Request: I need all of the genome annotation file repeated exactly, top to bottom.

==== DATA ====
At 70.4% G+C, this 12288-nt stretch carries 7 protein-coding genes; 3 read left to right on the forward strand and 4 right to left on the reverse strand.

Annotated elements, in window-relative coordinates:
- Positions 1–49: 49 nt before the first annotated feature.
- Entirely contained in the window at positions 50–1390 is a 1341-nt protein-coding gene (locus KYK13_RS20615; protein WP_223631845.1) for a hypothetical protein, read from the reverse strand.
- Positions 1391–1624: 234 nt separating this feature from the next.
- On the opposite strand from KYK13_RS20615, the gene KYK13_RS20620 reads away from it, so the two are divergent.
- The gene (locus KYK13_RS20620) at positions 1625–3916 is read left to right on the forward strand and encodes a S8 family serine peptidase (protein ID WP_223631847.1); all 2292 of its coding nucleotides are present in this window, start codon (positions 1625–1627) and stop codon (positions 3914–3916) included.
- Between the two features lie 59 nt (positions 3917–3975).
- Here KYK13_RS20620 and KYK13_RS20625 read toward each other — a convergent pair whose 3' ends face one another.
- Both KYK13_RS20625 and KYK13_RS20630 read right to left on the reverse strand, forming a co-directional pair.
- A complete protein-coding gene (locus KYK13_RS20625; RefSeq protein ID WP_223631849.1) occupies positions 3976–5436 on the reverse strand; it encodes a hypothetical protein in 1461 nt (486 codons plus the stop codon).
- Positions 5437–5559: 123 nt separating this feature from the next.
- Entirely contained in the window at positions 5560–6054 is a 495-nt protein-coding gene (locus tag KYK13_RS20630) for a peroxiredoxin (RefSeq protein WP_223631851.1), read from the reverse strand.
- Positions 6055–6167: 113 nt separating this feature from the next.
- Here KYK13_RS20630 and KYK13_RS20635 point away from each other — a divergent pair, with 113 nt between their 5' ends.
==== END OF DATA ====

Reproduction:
At 70.4% G+C, this 12288-nt stretch carries 7 protein-coding genes; 3 read left to right on the forward strand and 4 right to left on the reverse strand.

Annotated elements, in window-relative coordinates:
- Positions 1–49: 49 nt before the first annotated feature.
- Entirely contained in the window at positions 50–1390 is a 1341-nt protein-coding gene (locus KYK13_RS20615; protein WP_223631845.1) for a hypothetical protein, read from the reverse strand.
- Positions 1391–1624: 234 nt separating this feature from the next.
- On the opposite strand from KYK13_RS20615, the gene KYK13_RS20620 reads away from it, so the two are divergent.
- The gene (locus KYK13_RS20620) at positions 1625–3916 is read left to right on the forward strand and encodes a S8 family serine peptidase (protein ID WP_223631847.1); all 2292 of its coding nucleotides are present in this window, start codon (positions 1625–1627) and stop codon (positions 3914–3916) included.
- Between the two features lie 59 nt (positions 3917–3975).
- Here KYK13_RS20620 and KYK13_RS20625 read toward each other — a convergent pair whose 3' ends face one another.
- Both KYK13_RS20625 and KYK13_RS20630 read right to left on the reverse strand, forming a co-directional pair.
- A complete protein-coding gene (locus KYK13_RS20625; RefSeq protein ID WP_223631849.1) occupies positions 3976–5436 on the reverse strand; it encodes a hypothetical protein in 1461 nt (486 codons plus the stop codon).
- Positions 5437–5559: 123 nt separating this feature from the next.
- Entirely contained in the window at positions 5560–6054 is a 495-nt protein-coding gene (locus tag KYK13_RS20630) for a peroxiredoxin (RefSeq protein WP_223631851.1), read from the reverse strand.
- Positions 6055–6167: 113 nt separating this feature from the next.
- Here KYK13_RS20630 and KYK13_RS20635 point away from each other — a divergent pair, with 113 nt between their 5' ends.